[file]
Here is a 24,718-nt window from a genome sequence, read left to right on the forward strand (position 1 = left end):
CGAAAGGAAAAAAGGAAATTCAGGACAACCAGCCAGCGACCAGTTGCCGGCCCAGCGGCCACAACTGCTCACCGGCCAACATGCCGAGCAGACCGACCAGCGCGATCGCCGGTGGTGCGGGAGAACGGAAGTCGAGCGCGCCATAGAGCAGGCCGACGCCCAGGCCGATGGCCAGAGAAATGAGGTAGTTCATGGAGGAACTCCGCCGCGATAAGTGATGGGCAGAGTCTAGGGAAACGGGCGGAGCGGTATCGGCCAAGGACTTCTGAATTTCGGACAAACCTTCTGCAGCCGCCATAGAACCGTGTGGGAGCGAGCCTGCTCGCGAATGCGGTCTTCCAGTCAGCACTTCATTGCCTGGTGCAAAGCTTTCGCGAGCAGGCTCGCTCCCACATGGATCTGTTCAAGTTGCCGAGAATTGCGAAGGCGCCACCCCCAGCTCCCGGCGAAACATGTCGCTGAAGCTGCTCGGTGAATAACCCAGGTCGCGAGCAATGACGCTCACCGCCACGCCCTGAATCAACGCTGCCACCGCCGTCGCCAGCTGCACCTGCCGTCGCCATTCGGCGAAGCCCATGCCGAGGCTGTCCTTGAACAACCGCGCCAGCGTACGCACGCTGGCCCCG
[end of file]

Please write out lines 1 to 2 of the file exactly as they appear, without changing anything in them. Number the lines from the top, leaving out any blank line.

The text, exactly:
Here is a 24,718-nt window from a genome sequence, read left to right on the forward strand (position 1 = left end):
CGAAAGGAAAAAAGGAAATTCAGGACAACCAGCCAGCGACCAGTTGCCGGCCCAGCGGCCACAACTGCTCACCGGCCAACATGCCGAGCAGACCGACCAGCGCGATCGCCGGTGGTGCGGGAGAACGGAAGTCGAGCGCGCCATAGAGCAGGCCGACGCCCAGGCCGATGGCCAGAGAAATGAGGTAGTTCATGGAGGAACTCCGCCGCGATAAGTGATGGGCAGAGTCTAGGGAAACGGGCGGAGCGGTATCGGCCAAGGACTTCTGAATTTCGGACAAACCTTCTGCAGCCGCCATAGAACCGTGTGGGAGCGAGCCTGCTCGCGAATGCGGTCTTCCAGTCAGCACTTCATTGCCTGGTGCAAAGCTTTCGCGAGCAGGCTCGCTCCCACATGGATCTGTTCAAGTTGCCGAGAATTGCGAAGGCGCCACCCCCAGCTCCCGGCGAAACATGTCGCTGAAGCTGCTCGGTGAATAACCCAGGTCGCGAGCAATGACGCTCACCGCCACGCCCTGAATCAACGCTGCCACCGCCGTCGCCAGCTGCACCTGCCGTCGCCATTCGGCGAAGCCCATGCCGAGGCTGTCCTTGAACAACCGCGCCAGCGTACGCACGCTGGCCCCG